Bill Aimed at Protecting Home Renters Passes State Senate

Lawmakers in the Oregon Senate approved a bill that aims to protect home renters amid a statewide housing crisis.

Posted: Feb 12, 2019 1:22 PM
Updated: Feb 12, 2019 4:30 PM

By ANDREW SELSKY , Associated Press

SALEM, Ore. (AP) — Lawmakers in the Oregon Senate approved a bill Tuesday that aims to protect home renters amid a statewide housing crisis, with the measure restricting landlords from terminating a tenancy and from imposing large rent increases.

Quotes for and against Senate Bill 608:

  • “The overwhelming message during the public hearing on rent control was that there is not enough affordable housing in Oregon, yet this bill does nothing to address the real problem,” said Senate Minority Leader Herman Baertschiger, Jr., R-Grants Pass. “If we actually want to address the issue of housing in Oregon, then it’s time to take a good hard look at the barriers in place that limit developing more affordable housing.”
  • “Last December, I met an 83-year-old renter who was afraid to ask maintenance to fix her lights for fear of eviction or a rent spike,” said Sen. Shemia Fagan, D-Portland. “She had lived in the dark for 3 months by the time I met her. SB 608 protects her and hundreds of thousands of Oregonians who deserve safe and stable rental housing.”

The bill passed on Tuesday with 17 in favor and 11 opposed. It now goes to the House.

Sen. Tim Knopp, a Republican from Bend, said before he voted against the measure that it doesn't address the supply issue. Oregon has a serious shortage of affordable housing.

But in testimony for a recent hearing on the bill, Bend resident Eric Lint said it is needed because rents are skyrocketing, causing multiple impacts.

He said the medical lab where he works is chronically understaffed, with potential hires citing a lack of affordable housing in Bend, a town that lies in the shadow of the Cascade Range and has attracted droves of outdoor enthusiasts, retirees and entrepreneurs, causing a population boom.

Lint's hourly pay has risen 8 percent over five years. Meanwhile, his rent has increased 66 percent. He plans to move away in the fall.

Sen. Jeff Golden, D-Rogue Valley, told fellow senators before he voted yes that the alternative to the bill is to say: "Sorry Oregon renters, you're on your own."

The Oregon Rental Housing Association, which describes itself as the only state association whose focus is the smaller rental owner/operator, has a neutral position on the bill.

"After reviewing this bill, I believe most landlords will be able to adapt and operate within the parameters," said Jim Straub, the rental association's legislative director. He said in written testimony the proposed law protects good tenants while not encouraging landlords to leave the business and invest their money elsewhere.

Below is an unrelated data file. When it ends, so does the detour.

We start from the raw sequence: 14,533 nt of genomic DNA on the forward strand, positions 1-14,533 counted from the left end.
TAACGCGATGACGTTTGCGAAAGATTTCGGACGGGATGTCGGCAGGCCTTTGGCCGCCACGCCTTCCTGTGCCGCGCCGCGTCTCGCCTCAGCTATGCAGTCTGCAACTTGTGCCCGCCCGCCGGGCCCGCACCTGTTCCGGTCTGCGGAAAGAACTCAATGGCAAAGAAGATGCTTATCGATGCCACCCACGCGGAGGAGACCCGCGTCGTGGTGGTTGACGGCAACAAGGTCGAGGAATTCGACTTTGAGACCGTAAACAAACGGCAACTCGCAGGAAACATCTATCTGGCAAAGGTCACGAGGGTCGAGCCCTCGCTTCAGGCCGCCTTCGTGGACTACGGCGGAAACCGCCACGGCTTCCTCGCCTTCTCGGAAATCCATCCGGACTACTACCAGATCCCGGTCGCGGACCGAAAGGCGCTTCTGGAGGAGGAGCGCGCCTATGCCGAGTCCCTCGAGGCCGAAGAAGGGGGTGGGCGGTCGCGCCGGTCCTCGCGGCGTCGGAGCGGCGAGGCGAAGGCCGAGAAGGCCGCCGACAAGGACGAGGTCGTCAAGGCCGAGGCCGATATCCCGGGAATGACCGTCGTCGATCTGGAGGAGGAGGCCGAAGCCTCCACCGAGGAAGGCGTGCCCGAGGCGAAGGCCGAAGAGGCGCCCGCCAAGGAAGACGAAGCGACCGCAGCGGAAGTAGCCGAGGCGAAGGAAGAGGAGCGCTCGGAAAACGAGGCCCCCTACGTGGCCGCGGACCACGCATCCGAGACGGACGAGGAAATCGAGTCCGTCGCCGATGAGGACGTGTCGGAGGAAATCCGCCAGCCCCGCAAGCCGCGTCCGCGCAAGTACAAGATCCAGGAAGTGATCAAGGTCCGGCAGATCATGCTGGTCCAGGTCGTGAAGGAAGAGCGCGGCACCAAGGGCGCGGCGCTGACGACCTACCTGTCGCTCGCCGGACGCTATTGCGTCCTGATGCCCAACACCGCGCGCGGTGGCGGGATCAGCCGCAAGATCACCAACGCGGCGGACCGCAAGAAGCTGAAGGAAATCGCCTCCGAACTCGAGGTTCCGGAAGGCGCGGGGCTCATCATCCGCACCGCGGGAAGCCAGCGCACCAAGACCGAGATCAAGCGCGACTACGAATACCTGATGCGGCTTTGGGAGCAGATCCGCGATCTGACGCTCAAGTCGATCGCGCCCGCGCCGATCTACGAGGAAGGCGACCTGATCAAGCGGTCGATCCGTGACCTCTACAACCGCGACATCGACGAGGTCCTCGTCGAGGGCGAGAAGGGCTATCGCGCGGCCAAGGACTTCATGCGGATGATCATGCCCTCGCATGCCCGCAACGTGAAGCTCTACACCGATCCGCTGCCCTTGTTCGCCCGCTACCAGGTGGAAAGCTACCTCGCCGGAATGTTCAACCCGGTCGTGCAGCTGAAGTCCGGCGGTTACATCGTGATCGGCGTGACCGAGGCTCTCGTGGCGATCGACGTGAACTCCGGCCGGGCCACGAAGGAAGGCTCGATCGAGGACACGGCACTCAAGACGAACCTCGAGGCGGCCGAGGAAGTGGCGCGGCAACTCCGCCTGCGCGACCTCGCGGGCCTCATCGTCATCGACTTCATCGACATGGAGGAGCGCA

The bill prohibits landlord from terminating month-to-month tenancy without cause after 12 months of occupancy. It also limits maximum rent increases to once per year, and to 7 percent above the annual change in the consumer price index.

It also allows landlord to terminate tenancy with 90 days' written notice and payment of one month's rent, with exemptions in some cases. A landlord can refuse to renew a fixed term tenancy if the tenant receives three lease violation warnings within 12 months and the landlord gives 90 days' notice.

Another bill, on the House side of the Legislature, addresses the housing shortage. That bill had a public hearing Monday.

It would require cities and counties to allow duplexes and some higher-density housing — but not large apartment complexes — in lands zoned for single-family dwellings.

Under Oregon law, cities and towns have urban growth boundaries to control urban expansion onto farms and forests. But zoning within those boundaries has historically been handled by local governments, said House Speaker Tina Kotek, D-Portland. Kotek told reporters Monday she expects "pushback" from cities.

"This is new for the state to come in and look for additional allowances in residential areas," she said Monday before she testified at the public hearing.

Around 30,000 housing units must be built per year to meet the current deficit in housing and to build for the future as more people move to the state, Kotek said.

Kotek is a co-sponsor of the Senate bill on renter protections, along with Sen. Ginny Burdick, who is from Portland and is the Senate majority leader; and Sen. Laurie Monnes Anderson, D-Gresham.

A summary of Senate Bill 608 may be read below:

Prohibits landlord from terminating month-to-month tenancy without cause after 12 months of occupancy. Provides exception for certain tenancies on building or lot used by landlord as residence.

Allows landlord to terminate tenancy with 90 days’ written notice and payment of one month’s rent under certain conditions. Exempts landlord managing four or fewer units from payment of one month’s rent.

Provides that fixed term tenancy becomes month-to-month tenancy upon ending date if not renewed or terminated. Allows landlord to not renew fixed term tenancy if tenant receives three lease violation warnings within 12 months during term and landlord gives 90 days’ notice.

Limits rent increases for residential tenancies to one per year. Limits maximum annual rent increase to seven percent above annual change in consumer price index. Requires Oregon Department of Administrative Services to publish maximum annual rent increase percentage.

Declares emergency, effective on passage.

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